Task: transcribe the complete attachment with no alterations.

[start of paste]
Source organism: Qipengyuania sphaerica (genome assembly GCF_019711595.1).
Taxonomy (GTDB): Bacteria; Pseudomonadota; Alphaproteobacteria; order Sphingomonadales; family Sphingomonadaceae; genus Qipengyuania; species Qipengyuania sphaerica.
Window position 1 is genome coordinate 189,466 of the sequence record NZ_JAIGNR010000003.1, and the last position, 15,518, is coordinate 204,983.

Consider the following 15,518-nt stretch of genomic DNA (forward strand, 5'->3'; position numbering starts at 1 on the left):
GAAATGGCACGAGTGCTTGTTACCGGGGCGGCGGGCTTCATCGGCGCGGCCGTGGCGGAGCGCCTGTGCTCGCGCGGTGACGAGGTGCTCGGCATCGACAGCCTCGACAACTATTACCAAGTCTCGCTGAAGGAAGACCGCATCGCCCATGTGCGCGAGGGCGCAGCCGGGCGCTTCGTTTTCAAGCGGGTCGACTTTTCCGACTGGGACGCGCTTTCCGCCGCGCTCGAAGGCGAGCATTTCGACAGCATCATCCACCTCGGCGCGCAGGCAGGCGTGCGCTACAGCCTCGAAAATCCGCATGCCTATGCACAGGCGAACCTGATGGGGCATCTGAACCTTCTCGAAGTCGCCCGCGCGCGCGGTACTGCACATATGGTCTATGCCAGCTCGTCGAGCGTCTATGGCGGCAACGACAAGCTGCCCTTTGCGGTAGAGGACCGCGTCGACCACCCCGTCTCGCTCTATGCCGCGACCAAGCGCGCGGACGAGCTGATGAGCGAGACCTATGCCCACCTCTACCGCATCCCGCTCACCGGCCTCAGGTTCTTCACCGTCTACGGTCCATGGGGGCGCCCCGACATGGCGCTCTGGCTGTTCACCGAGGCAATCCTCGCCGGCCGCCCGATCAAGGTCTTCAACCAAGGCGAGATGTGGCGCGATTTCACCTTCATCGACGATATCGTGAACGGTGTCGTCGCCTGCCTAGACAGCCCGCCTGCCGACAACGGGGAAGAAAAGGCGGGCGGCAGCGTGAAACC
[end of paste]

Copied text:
Source organism: Qipengyuania sphaerica (genome assembly GCF_019711595.1).
Taxonomy (GTDB): Bacteria; Pseudomonadota; Alphaproteobacteria; order Sphingomonadales; family Sphingomonadaceae; genus Qipengyuania; species Qipengyuania sphaerica.
Window position 1 is genome coordinate 189,466 of the sequence record NZ_JAIGNR010000003.1, and the last position, 15,518, is coordinate 204,983.

Consider the following 15,518-nt stretch of genomic DNA (forward strand, 5'->3'; position numbering starts at 1 on the left):
GAAATGGCACGAGTGCTTGTTACCGGGGCGGCGGGCTTCATCGGCGCGGCCGTGGCGGAGCGCCTGTGCTCGCGCGGTGACGAGGTGCTCGGCATCGACAGCCTCGACAACTATTACCAAGTCTCGCTGAAGGAAGACCGCATCGCCCATGTGCGCGAGGGCGCAGCCGGGCGCTTCGTTTTCAAGCGGGTCGACTTTTCCGACTGGGACGCGCTTTCCGCCGCGCTCGAAGGCGAGCATTTCGACAGCATCATCCACCTCGGCGCGCAGGCAGGCGTGCGCTACAGCCTCGAAAATCCGCATGCCTATGCACAGGCGAACCTGATGGGGCATCTGAACCTTCTCGAAGTCGCCCGCGCGCGCGGTACTGCACATATGGTCTATGCCAGCTCGTCGAGCGTCTATGGCGGCAACGACAAGCTGCCCTTTGCGGTAGAGGACCGCGTCGACCACCCCGTCTCGCTCTATGCCGCGACCAAGCGCGCGGACGAGCTGATGAGCGAGACCTATGCCCACCTCTACCGCATCCCGCTCACCGGCCTCAGGTTCTTCACCGTCTACGGTCCATGGGGGCGCCCCGACATGGCGCTCTGGCTGTTCACCGAGGCAATCCTCGCCGGCCGCCCGATCAAGGTCTTCAACCAAGGCGAGATGTGGCGCGATTTCACCTTCATCGACGATATCGTGAACGGTGTCGTCGCCTGCCTAGACAGCCCGCCTGCCGACAACGGGGAAGAAAAGGCGGGCGGCAGCGTGAAACC